Calcium Channel Activation and Neural Output During Hypoxic Chemotransduction in the Carotid Body
Calcium ions play a key role in neural transmission at synapses. When the nerve impulse reaches the pre-synaptic nerve terminal, voltage dependent calcium channels open followed by an influx of calcium ions. This triggers the release of a pre-synaptic neurotransmitter and subsequent binding to its post-synaptic receptor1. Substantial experimental evidence suggests that the neurotransmitters in the carotid body are released from type-I cells during hypoxic chemotransduction3,4. Therefore, it is reasonable to hypothesize that calcium channels in type-I cells of the carotid body must be activated to achieve hypoxic chemotransduction. This hypothesis was tested by administering calcium channel blockers and an agonist to the cat carotid body through an in situ perfusion system.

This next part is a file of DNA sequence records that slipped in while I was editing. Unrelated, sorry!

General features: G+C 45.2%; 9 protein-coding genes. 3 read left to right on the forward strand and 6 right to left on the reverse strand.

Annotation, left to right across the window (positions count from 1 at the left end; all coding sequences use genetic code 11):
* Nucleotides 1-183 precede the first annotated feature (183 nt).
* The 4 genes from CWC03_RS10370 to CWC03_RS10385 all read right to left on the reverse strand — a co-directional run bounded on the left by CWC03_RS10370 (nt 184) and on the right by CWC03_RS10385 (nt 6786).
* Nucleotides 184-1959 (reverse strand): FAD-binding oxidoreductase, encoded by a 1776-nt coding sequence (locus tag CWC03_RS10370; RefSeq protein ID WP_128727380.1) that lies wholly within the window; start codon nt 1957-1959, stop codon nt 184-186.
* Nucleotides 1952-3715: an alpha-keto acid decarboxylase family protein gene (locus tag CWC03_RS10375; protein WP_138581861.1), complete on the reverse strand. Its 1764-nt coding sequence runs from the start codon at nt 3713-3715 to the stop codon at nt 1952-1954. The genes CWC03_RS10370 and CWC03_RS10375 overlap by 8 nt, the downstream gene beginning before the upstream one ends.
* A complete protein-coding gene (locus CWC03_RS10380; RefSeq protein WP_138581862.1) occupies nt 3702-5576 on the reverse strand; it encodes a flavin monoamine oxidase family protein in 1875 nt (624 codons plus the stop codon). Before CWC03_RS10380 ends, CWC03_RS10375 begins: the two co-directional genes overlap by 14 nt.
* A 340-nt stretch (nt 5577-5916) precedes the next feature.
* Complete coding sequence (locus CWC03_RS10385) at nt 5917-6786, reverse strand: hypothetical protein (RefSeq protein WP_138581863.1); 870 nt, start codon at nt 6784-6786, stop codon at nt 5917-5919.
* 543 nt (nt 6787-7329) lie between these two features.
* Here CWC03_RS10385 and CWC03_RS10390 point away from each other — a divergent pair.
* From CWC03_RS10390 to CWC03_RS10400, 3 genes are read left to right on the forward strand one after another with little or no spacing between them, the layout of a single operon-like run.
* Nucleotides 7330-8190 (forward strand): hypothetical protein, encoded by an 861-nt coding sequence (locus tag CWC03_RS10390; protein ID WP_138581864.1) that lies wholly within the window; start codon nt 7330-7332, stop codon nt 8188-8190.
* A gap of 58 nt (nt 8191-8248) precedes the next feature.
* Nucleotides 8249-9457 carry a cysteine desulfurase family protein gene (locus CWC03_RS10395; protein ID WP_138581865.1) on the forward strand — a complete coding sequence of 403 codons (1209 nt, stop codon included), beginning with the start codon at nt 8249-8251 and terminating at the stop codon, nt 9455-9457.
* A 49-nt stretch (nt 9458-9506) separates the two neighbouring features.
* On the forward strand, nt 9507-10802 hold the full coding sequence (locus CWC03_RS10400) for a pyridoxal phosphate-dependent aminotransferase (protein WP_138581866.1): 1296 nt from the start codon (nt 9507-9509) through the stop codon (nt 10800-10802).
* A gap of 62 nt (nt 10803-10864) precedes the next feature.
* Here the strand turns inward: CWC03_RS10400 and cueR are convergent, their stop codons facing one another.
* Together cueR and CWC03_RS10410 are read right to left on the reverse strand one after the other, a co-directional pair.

KeywordsCatheter Acetone Bicarbonate Acetylcholine Verapamil
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